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Monday, July 09, 2007

Cheche Lazaro makes a difference through 20 probing years

By Kate V. Pedroso
Last updated 01:51am (Mla time) 07/08/2007

MANILA, Philippines—For veteran broadcast journalist, producer and educator Cecilia “Cheche” Lazaro, this year’s recipient of the Gawad Plaridel Award, the 20-year trip to where she is now was all about focusing on a goal, holding on to beliefs and abiding by personal convictions.

“My life as a communicator reflects my life as an independent producer. It started out as a dream—a wish, if you will—to make a difference,” Lazaro said in a lecture on July 4 before students and faculty members at the Cine Adarna of the University of the Philippines Film Institute.

“In the end, I must say I got much more than I bargained for,” she said.

Lazaro is the fourth recipient of the UP College of Mass Communication’s Gawad Plaridel. The award is given out annually to a Filipino media practitioner who has excelled in print, film, radio, television or the new media.

The driving force behind the first and longest-running investigative journalism TV show, “The Probe Team,” Lazaro was cited for “consistently upholding the highest standards of professionalism and for guarding and promoting integrity in the broadcast industry, where commercial ratings have time and again compromised both the content and form of television shows, including news and current affairs.”

In her lecture, Lazaro discussed the challenges faced by television in the midst of “a changing landscape,” and discussed best practices for media practitioners.

“Today, surveys tell us that TV is now the main source of information, with radio and print trailing behind it. It has also become the most credible,” she said, adding that the findings were “interesting” now that TV has been criticized as being “sensational, arrogant and biased.”

“To be sure, the medium is faced with many problems and challenges because of a changing landscape, and the keen competition that keeps the gatekeepers on their toes to stay alive,” Lazaro said.

She said the “obsession” with ratings was one such problem: “In some cases, it has become the end-all and be-all. When competition was narrowed down to two stations, it took on more prominence and performance trackers kept an eagle eye on the numbers.”

While admitting that ratings were a good indicator of who was watching, she said there was also a downside to this obsession.

“If you get caught in the vortex of a ratings tornado, you end up producing programs and adding elements just to rate, and many good stories can fall by the wayside,” said Lazaro.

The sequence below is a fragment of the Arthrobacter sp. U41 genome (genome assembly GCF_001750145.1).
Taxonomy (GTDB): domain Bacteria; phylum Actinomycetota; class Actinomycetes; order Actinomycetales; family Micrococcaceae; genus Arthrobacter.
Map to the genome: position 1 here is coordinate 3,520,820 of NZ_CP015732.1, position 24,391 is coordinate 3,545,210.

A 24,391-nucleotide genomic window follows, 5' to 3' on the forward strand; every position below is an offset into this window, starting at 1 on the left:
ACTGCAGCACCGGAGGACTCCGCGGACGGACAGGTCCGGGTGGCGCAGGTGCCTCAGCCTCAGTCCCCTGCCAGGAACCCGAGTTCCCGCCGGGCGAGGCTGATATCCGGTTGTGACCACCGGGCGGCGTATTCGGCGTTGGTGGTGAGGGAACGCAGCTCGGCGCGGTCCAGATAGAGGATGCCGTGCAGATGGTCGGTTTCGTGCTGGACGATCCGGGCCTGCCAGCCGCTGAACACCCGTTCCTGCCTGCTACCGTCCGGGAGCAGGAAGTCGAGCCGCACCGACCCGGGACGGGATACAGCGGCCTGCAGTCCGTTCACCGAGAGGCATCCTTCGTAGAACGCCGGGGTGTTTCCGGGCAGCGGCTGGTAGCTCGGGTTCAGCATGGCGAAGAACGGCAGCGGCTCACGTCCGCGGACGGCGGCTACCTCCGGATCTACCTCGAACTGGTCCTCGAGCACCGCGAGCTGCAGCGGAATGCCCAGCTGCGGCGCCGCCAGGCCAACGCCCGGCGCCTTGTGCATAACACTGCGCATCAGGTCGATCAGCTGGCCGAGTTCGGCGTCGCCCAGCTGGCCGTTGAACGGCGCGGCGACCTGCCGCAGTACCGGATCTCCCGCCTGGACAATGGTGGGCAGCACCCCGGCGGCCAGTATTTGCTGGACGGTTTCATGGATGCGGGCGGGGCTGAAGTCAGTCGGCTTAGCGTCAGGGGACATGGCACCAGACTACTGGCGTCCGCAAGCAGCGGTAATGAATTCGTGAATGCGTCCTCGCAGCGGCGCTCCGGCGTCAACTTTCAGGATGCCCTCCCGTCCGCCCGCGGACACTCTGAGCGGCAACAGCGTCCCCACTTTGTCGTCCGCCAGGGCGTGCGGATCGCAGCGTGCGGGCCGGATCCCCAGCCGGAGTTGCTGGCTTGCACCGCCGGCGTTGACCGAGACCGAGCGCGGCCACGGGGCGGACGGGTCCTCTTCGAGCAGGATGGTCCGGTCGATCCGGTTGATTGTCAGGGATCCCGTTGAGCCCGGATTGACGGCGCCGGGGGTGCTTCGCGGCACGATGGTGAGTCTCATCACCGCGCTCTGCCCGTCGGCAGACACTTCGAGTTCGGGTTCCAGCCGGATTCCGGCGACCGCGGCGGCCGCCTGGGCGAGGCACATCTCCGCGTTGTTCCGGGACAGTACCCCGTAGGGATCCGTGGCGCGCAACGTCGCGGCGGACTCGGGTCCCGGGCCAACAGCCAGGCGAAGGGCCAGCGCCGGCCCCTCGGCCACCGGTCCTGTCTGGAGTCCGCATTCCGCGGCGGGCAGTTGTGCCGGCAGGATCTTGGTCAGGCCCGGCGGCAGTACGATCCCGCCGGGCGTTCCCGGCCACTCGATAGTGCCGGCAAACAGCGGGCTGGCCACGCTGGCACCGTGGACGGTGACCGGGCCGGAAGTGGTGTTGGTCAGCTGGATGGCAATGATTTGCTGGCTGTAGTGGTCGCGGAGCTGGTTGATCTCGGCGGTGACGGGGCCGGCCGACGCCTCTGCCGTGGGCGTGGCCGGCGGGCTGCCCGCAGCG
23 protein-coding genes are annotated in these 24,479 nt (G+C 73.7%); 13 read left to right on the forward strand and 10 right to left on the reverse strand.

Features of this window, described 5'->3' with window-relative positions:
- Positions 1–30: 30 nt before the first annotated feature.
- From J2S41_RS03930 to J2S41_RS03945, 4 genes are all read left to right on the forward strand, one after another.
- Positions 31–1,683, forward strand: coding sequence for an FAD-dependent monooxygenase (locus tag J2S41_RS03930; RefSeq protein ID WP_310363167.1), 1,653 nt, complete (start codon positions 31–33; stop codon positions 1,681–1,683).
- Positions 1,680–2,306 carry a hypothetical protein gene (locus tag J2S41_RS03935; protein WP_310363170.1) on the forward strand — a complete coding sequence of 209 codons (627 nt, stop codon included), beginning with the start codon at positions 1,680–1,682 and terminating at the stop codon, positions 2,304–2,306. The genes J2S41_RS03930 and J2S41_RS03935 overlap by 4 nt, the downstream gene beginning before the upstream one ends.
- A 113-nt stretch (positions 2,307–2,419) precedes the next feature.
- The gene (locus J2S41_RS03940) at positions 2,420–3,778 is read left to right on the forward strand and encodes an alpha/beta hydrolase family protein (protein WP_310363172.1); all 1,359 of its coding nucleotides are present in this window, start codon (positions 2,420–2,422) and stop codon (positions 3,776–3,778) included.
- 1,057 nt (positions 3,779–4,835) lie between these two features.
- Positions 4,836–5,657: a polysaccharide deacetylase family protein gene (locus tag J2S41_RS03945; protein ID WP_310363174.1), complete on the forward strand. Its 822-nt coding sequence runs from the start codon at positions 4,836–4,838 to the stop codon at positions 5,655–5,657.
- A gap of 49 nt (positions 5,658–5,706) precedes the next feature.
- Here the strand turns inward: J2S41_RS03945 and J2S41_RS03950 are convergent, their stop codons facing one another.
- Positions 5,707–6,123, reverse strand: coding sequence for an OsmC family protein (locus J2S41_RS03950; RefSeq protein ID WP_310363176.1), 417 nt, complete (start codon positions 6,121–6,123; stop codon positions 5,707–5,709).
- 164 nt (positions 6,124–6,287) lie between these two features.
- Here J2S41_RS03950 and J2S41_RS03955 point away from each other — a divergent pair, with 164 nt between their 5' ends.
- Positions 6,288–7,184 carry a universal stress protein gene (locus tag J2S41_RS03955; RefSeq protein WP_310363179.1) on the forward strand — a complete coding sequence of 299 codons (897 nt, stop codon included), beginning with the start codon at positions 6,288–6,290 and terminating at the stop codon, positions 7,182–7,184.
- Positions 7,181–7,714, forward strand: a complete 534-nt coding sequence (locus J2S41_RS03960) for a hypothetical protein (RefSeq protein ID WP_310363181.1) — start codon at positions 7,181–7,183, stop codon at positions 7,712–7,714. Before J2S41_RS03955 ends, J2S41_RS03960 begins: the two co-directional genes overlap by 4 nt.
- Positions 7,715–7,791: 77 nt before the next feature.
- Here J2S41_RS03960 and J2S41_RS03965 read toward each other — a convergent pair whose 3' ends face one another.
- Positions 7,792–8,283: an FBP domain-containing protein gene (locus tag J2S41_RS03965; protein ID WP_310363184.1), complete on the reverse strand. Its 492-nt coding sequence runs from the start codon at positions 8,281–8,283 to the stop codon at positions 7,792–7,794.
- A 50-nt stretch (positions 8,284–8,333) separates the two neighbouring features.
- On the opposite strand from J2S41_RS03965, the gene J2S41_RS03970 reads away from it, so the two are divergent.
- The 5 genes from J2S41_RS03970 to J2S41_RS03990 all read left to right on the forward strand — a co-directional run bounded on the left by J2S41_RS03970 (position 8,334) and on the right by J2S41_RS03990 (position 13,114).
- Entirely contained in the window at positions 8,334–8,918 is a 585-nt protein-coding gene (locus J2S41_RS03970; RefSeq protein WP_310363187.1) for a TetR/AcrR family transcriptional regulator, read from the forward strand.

“They say that competition keeps us alert and on our toes. While that is certainly a good way to keep the adrenaline pumping, it also pressures us to do things that, under normal circumstances, we would find to be in poor taste,” she said.


Lazaro also commented on the current TV trend of airing “exclusives.”

“We now think in terms of exclusives—our newscasts are punctuated by exclusives. Perhaps again it is time to review what the intrinsic value of an exclusive is and, more importantly, how our choices of exclusives affect the audiences who watch us,” she said.

Lazaro cited as examples the breakup of Filipino entertainment personality Ruffa Gutierrez and her Turkish husband Yilmaz Bektas and a hair-pulling incident, both of which had been highlighted in the news as “exclusives.”

“It may be worthwhile to ask ourselves: What value does hair-pulling have as a news story, aside from the riveting human drama of two women tearing at each other’s hair?” she said, adding:

“Are we doing this just to attract our audience, or keep up with competition? Is there a lesson to be learned?”

These “tabloid TV news stories” are reports that “focused on the details and blew them up,” Lazaro said.

“Like the hair-pulling incident and the Ruffa-Yilmaz story, details were blown up and milked for all [they were] worth. The tabloid news has become the norm,” she said.

Idiotizingthe audience

Remarking on the way news is being delivered on TV, Lazaro said:

“When reading the news, words are heavily punctuated in the same manner that you would announce a major catastrophe. I find it personally difficult to reconcile this mode of delivery with the basic characteristic of television. Because of the intimacy of the medium, you enter into the private spaces of your audience. I say it is a conversation you want to engender, not a lecture, or a speech.”

She noted that TV had been held “responsible for the ‘idiotization’ of our generation.”

Read the rest of this article here.